I feel really bad for anyone out there who made their money with Amazon. I would love to know how others overcame this hurdle.

But my old saying hit home again:

All it takes is ONE board meeting at that company to completely destroy your business.

No More Podcasts: Money Lab, LMM, SwimU

The last episode of Listen Money Matters was published May 10th, 2020. Andrew’s wife and I have been advocating for the podcast to end.

We wanted the podcast to be great, which meant putting in a lot of work. But I didn’t want to do it and Andrew didn’t have time. Plus, ad revenue dropped significantly.

In the end, it wasn’t worth producing and I put Money Lab on the chopping block too for the same reasons.

Facebook Marketing Fail

After the launch of Lasso 2.0 (I think around April), we dabbled in Facebook ads. At the same time, I did the same for Swim University products.

This is like my 40th attempt with Facebook ads and I’ve failed every time. Even when hiring someone else to do it. It’s like my brands are Facebook adverse or something.

I hate Facebook as a platform and company. Yet, I keep trying to get in bed with them. I have to believe this will be the last time I run Facebook ads. I have to.

Michelle Leaving

In June, Michelle (Swim University’s Editor-in-Chief) informed me she was leaving. It was a bittersweet moment.

I was grateful for all the work and support she provided for over three years. But could I find someone to replace her? Or change directions with my business?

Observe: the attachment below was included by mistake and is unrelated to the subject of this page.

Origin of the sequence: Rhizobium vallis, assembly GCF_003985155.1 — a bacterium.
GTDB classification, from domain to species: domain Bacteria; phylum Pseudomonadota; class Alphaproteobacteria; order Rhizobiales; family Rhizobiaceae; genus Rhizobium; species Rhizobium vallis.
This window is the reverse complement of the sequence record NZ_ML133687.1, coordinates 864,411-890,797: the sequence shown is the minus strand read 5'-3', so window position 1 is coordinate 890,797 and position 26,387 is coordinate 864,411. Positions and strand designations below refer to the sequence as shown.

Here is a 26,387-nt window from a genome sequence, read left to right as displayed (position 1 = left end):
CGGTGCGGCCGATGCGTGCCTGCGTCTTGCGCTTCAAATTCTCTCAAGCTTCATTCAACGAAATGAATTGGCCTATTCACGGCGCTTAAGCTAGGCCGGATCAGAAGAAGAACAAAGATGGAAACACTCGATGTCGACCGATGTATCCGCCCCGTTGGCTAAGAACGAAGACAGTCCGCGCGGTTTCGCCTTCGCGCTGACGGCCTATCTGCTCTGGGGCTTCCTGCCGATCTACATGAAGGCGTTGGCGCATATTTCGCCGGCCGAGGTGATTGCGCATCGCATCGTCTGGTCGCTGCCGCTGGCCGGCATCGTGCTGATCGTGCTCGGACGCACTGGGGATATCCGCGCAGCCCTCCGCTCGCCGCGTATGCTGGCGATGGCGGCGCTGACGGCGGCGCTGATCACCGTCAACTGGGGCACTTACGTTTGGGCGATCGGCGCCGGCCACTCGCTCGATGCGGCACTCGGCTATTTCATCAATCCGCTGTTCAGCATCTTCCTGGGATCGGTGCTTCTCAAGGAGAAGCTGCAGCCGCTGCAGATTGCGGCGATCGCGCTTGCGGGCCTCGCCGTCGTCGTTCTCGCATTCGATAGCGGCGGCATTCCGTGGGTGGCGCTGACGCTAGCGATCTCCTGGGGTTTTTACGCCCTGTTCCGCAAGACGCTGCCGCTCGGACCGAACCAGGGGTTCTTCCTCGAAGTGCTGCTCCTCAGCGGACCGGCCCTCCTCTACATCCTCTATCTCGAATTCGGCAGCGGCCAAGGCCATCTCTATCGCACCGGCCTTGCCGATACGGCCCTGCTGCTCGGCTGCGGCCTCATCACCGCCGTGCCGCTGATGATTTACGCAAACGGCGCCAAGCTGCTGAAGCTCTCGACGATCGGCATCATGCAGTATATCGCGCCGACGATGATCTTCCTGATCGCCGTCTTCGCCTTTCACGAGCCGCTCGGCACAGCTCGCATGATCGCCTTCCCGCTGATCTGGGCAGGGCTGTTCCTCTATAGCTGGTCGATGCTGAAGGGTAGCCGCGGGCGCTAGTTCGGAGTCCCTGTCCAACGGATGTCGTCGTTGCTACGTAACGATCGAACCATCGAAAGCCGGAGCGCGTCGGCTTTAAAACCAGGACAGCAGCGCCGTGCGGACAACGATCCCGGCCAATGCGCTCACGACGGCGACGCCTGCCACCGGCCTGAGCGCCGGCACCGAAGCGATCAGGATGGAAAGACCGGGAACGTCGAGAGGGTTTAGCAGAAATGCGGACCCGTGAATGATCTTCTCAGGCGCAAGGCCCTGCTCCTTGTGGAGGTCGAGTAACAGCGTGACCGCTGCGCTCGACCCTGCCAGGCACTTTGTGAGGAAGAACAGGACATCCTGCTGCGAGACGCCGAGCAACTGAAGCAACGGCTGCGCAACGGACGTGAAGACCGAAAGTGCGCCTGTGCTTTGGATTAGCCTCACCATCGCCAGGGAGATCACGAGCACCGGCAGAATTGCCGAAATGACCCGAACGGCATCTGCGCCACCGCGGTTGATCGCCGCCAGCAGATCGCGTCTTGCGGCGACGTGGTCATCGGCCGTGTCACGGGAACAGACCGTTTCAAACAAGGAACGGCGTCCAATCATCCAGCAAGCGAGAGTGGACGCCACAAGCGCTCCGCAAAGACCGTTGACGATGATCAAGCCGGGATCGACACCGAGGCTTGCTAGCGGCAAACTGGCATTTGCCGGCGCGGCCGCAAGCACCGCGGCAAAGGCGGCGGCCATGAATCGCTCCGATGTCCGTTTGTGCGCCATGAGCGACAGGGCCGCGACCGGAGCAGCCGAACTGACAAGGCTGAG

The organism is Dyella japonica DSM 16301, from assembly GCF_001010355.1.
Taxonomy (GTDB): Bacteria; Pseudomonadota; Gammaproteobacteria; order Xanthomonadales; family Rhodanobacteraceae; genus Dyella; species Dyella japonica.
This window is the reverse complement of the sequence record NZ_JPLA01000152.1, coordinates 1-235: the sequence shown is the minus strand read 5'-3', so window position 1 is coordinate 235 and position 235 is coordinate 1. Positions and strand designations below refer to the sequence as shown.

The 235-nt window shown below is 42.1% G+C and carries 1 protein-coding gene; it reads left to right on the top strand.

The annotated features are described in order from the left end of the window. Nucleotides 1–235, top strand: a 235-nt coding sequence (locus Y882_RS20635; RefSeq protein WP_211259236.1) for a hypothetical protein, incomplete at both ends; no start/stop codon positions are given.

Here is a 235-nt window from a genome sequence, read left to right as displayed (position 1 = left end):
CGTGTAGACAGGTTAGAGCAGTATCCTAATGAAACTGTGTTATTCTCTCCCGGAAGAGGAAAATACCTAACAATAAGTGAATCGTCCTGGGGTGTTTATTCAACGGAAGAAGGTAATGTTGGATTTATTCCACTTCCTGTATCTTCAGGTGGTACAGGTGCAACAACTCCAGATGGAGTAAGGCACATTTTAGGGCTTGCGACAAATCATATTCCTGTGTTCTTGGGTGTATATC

Spoiler alert: it was the latter. Michelle was leaving to pursue her own business and it got me thinking about how I want to run my business in the future.

Leaving Lasso

During my move, I spent eight days without opening my computer. And I felt guilty about it. Lasso was a partnership and I wasn’t pulling my weight.

I had no desire to log into Intercom or code anything new. Andrew sensed that and asked if I wanted to be bought out of Lasso.

At first, hell no! I worked too fucking hard and wasn’t about to just give up. But after a few weeks of thinking about it, I agreed to leave the project.

I wish Andrew the best of luck. There is no ill will. I continue to use Lasso for all my brands. And I will always help in any way I can in the future.

Last-Minute Fun Facts About 2020

What’s The Plan For 2021?

I’m focusing all my time and attention on growing my brands equally by producing great content.

Last year, my goal was to hit $500,000 in annual revenue. I didn’t get there. But I did this year. In 2021, I would be happy to hit the same revenue goal.

Here’s a quick list of things I’m thinking about  in 2021:

Thank You

Thank you for enjoying Money Lab over the last five years. I want this to be a haven for authentic information about running an online business.

The best part of running Money Lab is talking to you. Reaching out and keep it coming! I still answer my own emails. Believe it because it’s true and I don’t lie.

My mantra for next year is:

Relax. Don’t worry. And have a homebrew.” – Charlie Papazian

Not exactly a business mantra and that’s the point. If you haven’t yet, I really want to encourage you to read the most important post I ever wrote.

2020 was a shitty year. And for me, 2019 was worse. Despite my east coast pessimism, I remain upbeat and driven to make a better life for myself and those around me.

We may have never met, but trust me when I say this. I love you. Seriously. Thank you from the bottom of my thick Italian heart.

Fuck, I just cried writing that. Carry on!

Matt Giovanisci

I own three authority sites across different niches, including Swim University, Brew Cabin, and Money Lab. They earn a combined total of roughly $1,000,000 a year. I design and code all my sites. Write the words. Film and edit the videos. Produce the podcasts. Illustrate the graphics. And I have a small team that helps too.